Engineering a notched belt is certainly a balancing act between versatility, tensile cord support, and stress distribution. Precisely formed and spaced notches help evenly distribute tension forces as the belt bends, thereby helping to prevent undercord cracking and extending belt life.
Like their synchronous belt cousins, V-belts have undergone tremendous technological development since their invention by John Gates in 1917. New synthetic rubber substances, cover materials, construction strategies, tensile cord advancements, and cross-section profiles have resulted in an often confusing array of V-belts that are extremely application particular and deliver vastly different degrees of performance.
Unlike smooth belts, which rely solely on friction and can track and slip off pulleys, V-belts have sidewalls that fit into corresponding sheave grooves, providing additional surface and greater stability. As belts operate, belt stress applies a wedging force perpendicular with their tops, pressing their sidewalls against the sides of the sheave grooves, which multiplies frictional forces that permit the drive to transmit higher loads. What sort of V-belt fits in to the groove of the sheave while operating under tension impacts its performance.
V-belts are made from rubber or synthetic rubber stocks, so they have the flexibility to bend around the sheaves in drive systems. Fabric materials of varied types may cover the share material to provide a layer of protection and reinforcement.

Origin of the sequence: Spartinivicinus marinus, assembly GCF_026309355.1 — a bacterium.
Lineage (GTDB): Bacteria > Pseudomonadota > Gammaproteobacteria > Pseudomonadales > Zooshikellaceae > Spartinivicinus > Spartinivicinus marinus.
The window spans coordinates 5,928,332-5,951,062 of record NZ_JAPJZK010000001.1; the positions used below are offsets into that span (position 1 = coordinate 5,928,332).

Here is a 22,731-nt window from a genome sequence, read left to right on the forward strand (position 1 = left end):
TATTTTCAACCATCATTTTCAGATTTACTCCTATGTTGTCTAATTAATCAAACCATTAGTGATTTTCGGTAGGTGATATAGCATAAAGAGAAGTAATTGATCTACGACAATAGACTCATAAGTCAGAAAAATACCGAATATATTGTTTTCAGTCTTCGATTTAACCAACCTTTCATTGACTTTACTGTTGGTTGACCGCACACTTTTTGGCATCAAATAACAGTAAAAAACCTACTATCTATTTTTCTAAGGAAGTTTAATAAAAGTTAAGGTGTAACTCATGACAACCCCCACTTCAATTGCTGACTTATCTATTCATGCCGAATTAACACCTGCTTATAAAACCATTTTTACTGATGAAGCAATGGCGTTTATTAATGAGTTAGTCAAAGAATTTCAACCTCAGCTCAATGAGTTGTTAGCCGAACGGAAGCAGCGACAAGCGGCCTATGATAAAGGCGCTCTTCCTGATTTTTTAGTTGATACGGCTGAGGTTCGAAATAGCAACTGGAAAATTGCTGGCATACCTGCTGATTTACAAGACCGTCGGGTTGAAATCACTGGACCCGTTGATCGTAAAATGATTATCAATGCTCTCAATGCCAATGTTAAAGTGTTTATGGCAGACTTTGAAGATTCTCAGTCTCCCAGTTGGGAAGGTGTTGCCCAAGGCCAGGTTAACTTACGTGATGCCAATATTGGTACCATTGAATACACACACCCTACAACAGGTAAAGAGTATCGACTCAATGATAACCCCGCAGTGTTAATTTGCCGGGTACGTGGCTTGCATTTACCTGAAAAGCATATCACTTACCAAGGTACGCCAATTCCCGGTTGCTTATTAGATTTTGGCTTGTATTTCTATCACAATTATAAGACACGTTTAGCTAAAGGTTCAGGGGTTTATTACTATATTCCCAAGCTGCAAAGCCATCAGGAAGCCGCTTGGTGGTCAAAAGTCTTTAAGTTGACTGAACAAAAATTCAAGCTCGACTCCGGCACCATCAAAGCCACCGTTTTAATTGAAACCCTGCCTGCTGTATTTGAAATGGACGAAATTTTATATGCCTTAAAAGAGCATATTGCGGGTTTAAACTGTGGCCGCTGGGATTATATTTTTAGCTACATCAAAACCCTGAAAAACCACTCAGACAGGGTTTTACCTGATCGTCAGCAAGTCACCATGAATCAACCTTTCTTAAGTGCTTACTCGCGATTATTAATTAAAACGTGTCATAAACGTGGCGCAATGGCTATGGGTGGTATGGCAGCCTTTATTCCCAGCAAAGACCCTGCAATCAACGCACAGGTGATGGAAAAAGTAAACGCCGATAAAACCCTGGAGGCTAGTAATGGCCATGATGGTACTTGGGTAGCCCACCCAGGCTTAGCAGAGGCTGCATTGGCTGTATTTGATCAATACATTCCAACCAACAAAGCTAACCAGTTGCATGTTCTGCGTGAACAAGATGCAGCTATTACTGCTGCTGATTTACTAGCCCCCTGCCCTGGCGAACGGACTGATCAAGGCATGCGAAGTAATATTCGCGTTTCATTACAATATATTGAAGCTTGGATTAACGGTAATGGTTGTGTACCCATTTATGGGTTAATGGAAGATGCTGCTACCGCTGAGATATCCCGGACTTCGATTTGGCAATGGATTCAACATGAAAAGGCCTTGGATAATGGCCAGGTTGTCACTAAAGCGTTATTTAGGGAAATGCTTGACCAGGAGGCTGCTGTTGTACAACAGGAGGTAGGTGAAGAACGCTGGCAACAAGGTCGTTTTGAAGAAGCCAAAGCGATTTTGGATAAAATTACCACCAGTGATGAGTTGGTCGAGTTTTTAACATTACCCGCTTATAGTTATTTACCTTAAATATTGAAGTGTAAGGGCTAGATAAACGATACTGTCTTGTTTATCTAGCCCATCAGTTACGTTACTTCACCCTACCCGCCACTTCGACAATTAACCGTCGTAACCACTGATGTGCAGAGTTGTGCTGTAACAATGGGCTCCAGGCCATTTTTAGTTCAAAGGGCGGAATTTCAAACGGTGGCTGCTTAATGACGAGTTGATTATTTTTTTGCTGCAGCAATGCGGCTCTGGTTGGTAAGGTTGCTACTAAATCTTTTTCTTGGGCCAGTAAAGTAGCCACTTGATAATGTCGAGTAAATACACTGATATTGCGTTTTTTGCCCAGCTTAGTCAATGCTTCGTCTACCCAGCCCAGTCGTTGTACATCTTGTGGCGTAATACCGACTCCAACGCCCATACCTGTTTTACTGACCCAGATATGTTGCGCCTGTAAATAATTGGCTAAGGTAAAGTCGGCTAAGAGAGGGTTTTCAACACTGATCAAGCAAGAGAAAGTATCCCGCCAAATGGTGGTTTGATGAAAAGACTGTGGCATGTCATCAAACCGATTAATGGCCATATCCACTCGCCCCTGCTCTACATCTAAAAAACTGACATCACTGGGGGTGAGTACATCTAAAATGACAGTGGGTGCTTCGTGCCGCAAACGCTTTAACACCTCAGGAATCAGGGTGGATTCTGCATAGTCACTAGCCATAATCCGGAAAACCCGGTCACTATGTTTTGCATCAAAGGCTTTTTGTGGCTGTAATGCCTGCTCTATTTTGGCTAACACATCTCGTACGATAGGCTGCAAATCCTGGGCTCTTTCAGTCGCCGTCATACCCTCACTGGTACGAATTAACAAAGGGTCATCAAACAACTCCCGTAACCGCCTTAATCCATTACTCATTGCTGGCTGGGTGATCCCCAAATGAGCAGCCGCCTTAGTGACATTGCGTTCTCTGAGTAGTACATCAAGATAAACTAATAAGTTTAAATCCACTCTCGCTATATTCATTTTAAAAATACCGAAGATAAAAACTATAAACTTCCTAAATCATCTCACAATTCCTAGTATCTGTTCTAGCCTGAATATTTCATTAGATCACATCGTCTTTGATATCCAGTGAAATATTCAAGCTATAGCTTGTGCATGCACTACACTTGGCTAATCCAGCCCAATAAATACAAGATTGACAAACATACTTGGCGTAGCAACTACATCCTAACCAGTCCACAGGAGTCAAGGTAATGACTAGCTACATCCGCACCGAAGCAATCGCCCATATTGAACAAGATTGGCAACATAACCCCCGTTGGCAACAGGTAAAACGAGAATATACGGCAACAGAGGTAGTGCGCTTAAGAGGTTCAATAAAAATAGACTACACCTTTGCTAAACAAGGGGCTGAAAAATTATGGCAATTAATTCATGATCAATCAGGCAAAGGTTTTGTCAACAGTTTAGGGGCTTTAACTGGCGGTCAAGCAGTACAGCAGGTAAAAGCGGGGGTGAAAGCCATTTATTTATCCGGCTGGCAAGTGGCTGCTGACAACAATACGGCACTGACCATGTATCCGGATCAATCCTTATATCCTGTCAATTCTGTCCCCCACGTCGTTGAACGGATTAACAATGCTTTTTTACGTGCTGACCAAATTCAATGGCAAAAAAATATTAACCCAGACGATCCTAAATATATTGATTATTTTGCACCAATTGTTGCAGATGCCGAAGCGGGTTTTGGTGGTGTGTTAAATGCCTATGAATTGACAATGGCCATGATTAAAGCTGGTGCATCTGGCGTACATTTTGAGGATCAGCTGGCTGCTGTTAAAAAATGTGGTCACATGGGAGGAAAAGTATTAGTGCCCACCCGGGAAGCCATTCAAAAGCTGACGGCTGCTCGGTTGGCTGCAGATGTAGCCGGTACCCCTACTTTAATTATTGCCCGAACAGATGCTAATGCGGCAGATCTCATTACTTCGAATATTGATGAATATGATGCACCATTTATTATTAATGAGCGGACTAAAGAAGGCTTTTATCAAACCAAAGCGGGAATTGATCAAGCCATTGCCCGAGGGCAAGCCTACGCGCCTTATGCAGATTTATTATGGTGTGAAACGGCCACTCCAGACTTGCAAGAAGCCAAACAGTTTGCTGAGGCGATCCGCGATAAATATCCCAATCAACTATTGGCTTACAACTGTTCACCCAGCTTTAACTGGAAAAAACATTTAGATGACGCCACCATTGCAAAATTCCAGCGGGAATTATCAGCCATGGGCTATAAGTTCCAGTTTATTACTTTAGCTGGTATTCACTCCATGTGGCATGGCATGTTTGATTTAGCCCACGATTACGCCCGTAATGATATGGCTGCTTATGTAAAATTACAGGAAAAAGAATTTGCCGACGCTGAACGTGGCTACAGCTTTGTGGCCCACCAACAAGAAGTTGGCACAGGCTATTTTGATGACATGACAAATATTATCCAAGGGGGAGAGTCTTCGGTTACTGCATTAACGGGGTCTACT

V-belts are v belt china manufactured in a variety of industry regular cross-sections, or profiles
The classical V-belt profile goes back to industry standards developed in the 1930s. Belts manufactured with this profile come in several sizes (A, B, C, D, Electronic) and lengths, and so are widely used to displace V-belts in older, existing applications.
They are used to replace belts on industrial machinery manufactured in other parts of the world.
All of the V-belt types noted over are usually available from producers in “notched” or “cogged” versions. Notches reduce bending tension, permitting the belt to wrap easier around small diameter pulleys and allowing better high temperature dissipation. Excessive warmth is a significant contributor to premature belt failing.
Wrapped belts have a higher resistance to oils and extreme temperature ranges. They can be used as friction clutches during start up.
Raw edge type v-belts are better, generate less heat, allow for smaller pulley diameters, boost power ratings, and offer longer life.
V-belts appear to be relatively benign and basic devices. Just measure the top width and circumference, discover another belt with the same sizes, and slap it on the drive. There’s only 1 problem: that approach is approximately as wrong as you can get.